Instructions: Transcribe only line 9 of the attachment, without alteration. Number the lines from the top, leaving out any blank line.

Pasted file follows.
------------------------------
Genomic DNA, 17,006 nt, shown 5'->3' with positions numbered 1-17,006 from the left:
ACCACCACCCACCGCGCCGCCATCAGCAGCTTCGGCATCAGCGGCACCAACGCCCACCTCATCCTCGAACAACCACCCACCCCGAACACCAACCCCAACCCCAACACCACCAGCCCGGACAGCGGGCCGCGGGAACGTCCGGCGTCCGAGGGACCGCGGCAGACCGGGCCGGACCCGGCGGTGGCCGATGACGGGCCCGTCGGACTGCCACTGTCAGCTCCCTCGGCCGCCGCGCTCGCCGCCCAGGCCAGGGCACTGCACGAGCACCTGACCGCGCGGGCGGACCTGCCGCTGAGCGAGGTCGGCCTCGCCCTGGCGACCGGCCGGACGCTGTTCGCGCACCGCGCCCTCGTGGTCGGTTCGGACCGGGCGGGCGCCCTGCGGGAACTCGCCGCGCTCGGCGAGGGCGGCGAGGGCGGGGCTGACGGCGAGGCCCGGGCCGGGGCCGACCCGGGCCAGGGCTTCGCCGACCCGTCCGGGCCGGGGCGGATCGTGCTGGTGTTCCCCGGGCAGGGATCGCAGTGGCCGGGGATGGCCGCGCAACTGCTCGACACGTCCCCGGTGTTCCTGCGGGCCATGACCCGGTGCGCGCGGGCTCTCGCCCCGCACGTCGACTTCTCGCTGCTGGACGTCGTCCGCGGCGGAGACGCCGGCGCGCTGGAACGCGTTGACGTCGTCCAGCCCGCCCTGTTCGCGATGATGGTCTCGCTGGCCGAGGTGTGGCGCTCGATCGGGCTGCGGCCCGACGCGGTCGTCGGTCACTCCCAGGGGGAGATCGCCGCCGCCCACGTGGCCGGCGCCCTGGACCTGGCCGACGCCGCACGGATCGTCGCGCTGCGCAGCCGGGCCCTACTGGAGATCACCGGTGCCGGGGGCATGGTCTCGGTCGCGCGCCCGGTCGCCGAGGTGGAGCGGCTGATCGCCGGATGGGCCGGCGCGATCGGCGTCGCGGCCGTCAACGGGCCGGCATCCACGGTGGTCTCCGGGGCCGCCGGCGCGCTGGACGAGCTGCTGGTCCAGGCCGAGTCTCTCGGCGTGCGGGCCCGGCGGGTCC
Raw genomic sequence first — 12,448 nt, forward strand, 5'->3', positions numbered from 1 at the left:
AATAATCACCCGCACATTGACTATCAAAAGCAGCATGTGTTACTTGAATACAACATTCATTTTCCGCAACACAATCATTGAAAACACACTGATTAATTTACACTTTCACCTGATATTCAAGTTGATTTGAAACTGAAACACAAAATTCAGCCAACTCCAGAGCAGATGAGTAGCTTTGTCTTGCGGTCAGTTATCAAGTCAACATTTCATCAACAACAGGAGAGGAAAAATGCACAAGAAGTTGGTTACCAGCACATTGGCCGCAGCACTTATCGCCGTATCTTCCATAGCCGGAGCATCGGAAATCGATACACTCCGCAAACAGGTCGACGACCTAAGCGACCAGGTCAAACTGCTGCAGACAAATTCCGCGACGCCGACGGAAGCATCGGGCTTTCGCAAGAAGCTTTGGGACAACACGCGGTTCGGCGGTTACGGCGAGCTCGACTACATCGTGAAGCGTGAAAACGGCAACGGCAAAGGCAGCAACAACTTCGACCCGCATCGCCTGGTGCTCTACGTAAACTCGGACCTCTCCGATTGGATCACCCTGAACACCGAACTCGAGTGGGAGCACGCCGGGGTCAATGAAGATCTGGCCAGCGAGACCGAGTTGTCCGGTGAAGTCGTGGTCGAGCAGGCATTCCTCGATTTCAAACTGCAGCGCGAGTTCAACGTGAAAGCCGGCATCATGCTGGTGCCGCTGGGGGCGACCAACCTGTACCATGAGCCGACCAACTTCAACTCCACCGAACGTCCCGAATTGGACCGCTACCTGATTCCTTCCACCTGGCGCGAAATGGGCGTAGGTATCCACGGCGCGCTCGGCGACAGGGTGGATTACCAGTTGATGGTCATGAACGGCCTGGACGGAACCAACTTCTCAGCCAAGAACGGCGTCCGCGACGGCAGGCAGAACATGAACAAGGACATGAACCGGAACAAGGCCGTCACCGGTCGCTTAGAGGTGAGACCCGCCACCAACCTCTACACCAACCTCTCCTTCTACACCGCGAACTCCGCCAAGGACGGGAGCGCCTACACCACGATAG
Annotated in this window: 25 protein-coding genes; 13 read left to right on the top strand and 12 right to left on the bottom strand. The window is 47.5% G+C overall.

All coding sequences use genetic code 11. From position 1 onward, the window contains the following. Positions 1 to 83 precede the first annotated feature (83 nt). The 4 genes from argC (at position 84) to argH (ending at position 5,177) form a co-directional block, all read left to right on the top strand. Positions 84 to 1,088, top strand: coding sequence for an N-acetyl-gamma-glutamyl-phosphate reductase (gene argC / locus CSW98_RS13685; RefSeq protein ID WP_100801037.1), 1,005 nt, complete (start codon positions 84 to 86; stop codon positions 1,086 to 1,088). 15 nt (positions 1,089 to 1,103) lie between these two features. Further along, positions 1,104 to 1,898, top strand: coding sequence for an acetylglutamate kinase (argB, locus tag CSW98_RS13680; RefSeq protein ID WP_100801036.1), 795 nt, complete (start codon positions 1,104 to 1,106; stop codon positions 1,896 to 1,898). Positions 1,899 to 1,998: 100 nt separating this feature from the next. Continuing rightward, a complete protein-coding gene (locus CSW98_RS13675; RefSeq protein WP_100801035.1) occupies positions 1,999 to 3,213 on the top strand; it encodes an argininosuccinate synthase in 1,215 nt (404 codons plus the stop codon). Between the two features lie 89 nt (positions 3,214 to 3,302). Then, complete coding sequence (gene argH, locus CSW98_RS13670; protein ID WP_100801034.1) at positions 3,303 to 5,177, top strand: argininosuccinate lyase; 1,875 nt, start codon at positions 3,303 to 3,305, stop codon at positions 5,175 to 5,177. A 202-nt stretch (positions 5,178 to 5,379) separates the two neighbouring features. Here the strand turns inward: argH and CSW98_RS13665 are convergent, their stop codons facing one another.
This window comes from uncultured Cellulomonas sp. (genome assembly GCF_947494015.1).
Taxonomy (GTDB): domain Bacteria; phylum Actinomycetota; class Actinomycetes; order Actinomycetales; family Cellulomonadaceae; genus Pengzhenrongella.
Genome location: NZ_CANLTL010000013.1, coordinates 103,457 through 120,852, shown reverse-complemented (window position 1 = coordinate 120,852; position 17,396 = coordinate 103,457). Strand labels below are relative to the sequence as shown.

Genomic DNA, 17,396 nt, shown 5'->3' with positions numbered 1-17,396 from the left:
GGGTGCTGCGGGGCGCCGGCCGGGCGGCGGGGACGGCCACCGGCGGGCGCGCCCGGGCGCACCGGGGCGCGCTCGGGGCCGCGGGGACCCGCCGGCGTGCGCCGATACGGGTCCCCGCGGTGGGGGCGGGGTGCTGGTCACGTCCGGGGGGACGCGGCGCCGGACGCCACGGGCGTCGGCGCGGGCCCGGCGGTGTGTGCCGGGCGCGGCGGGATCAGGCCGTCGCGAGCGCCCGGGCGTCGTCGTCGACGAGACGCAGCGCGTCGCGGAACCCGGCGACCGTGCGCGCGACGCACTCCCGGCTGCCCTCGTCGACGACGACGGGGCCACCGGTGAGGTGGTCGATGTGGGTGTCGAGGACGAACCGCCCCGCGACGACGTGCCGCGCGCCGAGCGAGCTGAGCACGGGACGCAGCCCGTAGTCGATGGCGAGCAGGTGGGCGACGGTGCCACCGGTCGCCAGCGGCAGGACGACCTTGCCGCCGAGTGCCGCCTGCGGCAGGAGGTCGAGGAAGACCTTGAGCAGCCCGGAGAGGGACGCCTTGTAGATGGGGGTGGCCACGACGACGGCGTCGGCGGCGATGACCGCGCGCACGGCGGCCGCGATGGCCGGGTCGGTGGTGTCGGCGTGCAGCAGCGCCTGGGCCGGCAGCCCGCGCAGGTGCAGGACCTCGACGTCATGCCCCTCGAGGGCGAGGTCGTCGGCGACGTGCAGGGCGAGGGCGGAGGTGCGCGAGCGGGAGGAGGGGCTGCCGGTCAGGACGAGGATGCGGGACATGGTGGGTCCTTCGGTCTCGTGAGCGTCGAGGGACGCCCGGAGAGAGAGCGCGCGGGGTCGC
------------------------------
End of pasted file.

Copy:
Genome location: NZ_CANLTL010000013.1, coordinates 103,457 through 120,852, shown reverse-complemented (window position 1 = coordinate 120,852; position 17,396 = coordinate 103,457). Strand labels below are relative to the sequence as shown.